Including a landlord refusing to allow me to reside in a property one extra month after learning I was bipolar. His response? “I’d rather he not sleep here. I’d be afraid he will break something.” He illegally evicted me (thanks Jefferey). My attempts to hire a lawyer were perpetually dismissed manic. Simply because even sharing this ignorant story alone causes me significant physiological response (trauma). Lawyers avoid mental illness like the plague. When asked to help me hold face, my family dismissed me as just another manic state.

People have strong opinions about bipolar. Of which I am now powerless to. And 95% of everyone who knows I am bipolar, were not told this by myself alone. Indeed, other people told them for me. To zero benefit or purpose to me.

This is not an attack on your professionalism. Quite the opposite: you were hands down the best therapist I’ve ever had. For many different great reasons. So it’s not you: this issue is systemic to a much larger problem. Which all makes sense when you realize psychiatric medicine is really spearheaded by a greedy pharmaceutical industry of struggling integrity. Therapists just get caught in the middle.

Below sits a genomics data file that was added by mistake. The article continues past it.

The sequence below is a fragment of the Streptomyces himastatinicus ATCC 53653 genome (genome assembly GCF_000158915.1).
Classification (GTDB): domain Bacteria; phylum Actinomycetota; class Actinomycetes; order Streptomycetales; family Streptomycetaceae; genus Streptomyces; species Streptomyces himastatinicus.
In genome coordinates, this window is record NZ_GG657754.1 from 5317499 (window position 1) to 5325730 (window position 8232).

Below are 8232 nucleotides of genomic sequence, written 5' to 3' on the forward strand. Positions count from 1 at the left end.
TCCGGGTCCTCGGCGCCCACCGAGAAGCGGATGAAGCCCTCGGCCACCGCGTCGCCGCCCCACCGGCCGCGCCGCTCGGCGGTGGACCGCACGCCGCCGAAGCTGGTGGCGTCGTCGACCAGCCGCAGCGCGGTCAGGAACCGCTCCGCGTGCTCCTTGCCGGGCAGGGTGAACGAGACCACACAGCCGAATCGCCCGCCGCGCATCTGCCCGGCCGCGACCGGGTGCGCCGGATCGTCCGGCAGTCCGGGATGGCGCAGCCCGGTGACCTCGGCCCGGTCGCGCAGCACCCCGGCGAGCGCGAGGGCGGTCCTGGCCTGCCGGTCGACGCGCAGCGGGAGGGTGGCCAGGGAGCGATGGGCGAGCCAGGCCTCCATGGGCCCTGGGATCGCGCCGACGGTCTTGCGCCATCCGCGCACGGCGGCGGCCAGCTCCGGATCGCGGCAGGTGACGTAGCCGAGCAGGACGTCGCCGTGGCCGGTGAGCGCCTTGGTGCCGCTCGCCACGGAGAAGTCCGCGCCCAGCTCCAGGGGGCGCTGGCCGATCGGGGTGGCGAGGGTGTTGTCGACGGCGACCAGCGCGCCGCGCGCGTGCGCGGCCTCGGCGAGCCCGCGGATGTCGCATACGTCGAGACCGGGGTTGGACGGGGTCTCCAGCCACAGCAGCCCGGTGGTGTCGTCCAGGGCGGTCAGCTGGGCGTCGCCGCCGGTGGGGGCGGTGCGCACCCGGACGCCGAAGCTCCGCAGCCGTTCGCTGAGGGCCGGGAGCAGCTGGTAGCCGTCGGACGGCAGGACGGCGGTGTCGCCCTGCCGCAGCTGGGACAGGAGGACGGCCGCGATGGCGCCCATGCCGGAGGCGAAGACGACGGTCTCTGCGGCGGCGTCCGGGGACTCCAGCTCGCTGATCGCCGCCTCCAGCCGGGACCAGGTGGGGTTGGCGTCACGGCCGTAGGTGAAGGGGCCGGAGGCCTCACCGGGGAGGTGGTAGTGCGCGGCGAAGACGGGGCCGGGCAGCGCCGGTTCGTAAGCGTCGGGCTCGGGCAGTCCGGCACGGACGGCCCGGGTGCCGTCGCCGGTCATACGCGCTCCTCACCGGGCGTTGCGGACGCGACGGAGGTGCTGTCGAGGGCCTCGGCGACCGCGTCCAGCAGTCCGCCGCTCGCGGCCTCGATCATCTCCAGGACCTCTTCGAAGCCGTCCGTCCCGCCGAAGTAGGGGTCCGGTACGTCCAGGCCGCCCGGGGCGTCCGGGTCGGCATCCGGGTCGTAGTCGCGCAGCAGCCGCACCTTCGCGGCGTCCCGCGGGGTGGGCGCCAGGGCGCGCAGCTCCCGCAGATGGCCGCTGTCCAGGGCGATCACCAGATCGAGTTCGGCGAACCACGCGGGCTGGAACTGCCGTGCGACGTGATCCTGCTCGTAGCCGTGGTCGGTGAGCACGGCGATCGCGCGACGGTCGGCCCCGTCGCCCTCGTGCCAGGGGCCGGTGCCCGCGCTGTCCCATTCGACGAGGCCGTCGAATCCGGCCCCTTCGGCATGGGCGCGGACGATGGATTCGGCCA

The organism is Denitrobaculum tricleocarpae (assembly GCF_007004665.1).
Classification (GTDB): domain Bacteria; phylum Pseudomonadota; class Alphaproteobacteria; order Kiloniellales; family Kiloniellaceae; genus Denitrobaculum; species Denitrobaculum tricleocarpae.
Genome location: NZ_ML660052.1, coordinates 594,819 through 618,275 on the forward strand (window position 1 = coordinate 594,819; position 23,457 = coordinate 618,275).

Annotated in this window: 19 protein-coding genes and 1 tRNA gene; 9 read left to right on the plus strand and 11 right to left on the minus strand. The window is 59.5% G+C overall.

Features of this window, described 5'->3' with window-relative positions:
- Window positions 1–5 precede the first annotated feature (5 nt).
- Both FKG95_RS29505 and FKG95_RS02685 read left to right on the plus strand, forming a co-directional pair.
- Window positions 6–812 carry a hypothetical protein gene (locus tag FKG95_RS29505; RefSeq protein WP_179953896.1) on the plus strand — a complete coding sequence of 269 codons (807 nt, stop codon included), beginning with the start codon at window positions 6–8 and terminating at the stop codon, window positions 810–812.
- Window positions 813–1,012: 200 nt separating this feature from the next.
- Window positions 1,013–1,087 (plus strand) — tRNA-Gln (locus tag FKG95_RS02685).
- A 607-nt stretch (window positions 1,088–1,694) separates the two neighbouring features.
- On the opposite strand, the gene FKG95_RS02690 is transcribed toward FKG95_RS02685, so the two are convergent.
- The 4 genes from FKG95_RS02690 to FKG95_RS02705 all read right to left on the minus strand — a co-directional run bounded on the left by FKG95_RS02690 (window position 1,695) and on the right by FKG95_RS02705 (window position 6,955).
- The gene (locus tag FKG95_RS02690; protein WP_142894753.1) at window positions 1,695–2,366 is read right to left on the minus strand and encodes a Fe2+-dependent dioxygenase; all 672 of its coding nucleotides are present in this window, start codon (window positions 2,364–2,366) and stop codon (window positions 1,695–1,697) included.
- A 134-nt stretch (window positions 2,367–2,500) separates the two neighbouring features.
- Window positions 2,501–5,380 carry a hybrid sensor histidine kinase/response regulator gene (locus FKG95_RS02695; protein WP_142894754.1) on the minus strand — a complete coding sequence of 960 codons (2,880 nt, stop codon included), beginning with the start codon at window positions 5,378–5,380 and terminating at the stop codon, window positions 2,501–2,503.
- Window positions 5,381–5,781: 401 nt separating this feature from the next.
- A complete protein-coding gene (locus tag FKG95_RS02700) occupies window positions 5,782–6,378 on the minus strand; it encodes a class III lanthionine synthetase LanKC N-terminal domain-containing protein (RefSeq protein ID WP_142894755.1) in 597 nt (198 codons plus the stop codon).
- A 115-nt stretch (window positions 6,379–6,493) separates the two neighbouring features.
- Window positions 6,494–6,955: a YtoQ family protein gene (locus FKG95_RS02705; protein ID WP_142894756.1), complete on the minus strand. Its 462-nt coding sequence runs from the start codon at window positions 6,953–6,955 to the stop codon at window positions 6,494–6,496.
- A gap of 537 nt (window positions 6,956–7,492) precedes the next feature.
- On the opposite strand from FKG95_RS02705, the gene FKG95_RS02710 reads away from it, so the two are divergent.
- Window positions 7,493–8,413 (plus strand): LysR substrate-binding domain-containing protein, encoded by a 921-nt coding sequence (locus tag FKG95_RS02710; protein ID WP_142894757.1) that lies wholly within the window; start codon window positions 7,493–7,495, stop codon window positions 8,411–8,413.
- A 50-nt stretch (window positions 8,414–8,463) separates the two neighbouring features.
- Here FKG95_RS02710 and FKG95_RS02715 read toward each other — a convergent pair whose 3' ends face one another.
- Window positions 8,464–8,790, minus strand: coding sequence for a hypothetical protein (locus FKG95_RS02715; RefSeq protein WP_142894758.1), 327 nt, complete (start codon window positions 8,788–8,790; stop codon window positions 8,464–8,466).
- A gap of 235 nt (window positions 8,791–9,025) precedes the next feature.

The more therapy you get, the harder finding good therapy becomes.

One other problematic irony is the more therapy training a patient gets, the worse the therapy becomes in return. Meaning, I often have exponentially more hours under my belt (for bipolar) than any therapist I meet. And so, being so highly trained actually makes spotting awful therapy super easy. And it’s everywhere. And it’s dangerous. And it’s a problem.

You might say: take this matter up with your therapist and new psych provider. Except I tried. The response? I was put on a mandatory (and arbitrary) 3-month wait list “required for all new psych patients”. How offensive is this ignorant wait? What’s worse: post 3-month wait you are still facing inadequate solutions at best. It’s completely broken. As is the misleading narrative prevalent society-wide: medication and therapy always helps everyone, and to be off meds and therapy… is to be irresponsible.

I would again argue we could have accomplished everything just as well, without tagging me with a detrimental diagnosis that now haunts me. I can’t escape it. Yet my illness has never been under more control, I have never been more dismissed.

The past cannot be changed.

But the future can. I will be outlining solutions in my website, after articulating the many problems. Not operating inside a vacuum is always a great start, and a solid rule-of-thumb for any life endeavor. Thanks in great part to this “mental health” diagnosis, my life has never been more difficult or in disarray, despite not having a drug addiction or drinking problem. I have clear cut before and after experience to base comparisons on: nullifying the point of a diagnosis entirely. All while the diagnosis itself offered me nothing good in return. I don’t even get disability or entry into some special club. Indeed, a useless diagnosis causing only harm and interference. But unfortunately, it’s too late; an innocence has been forever taken.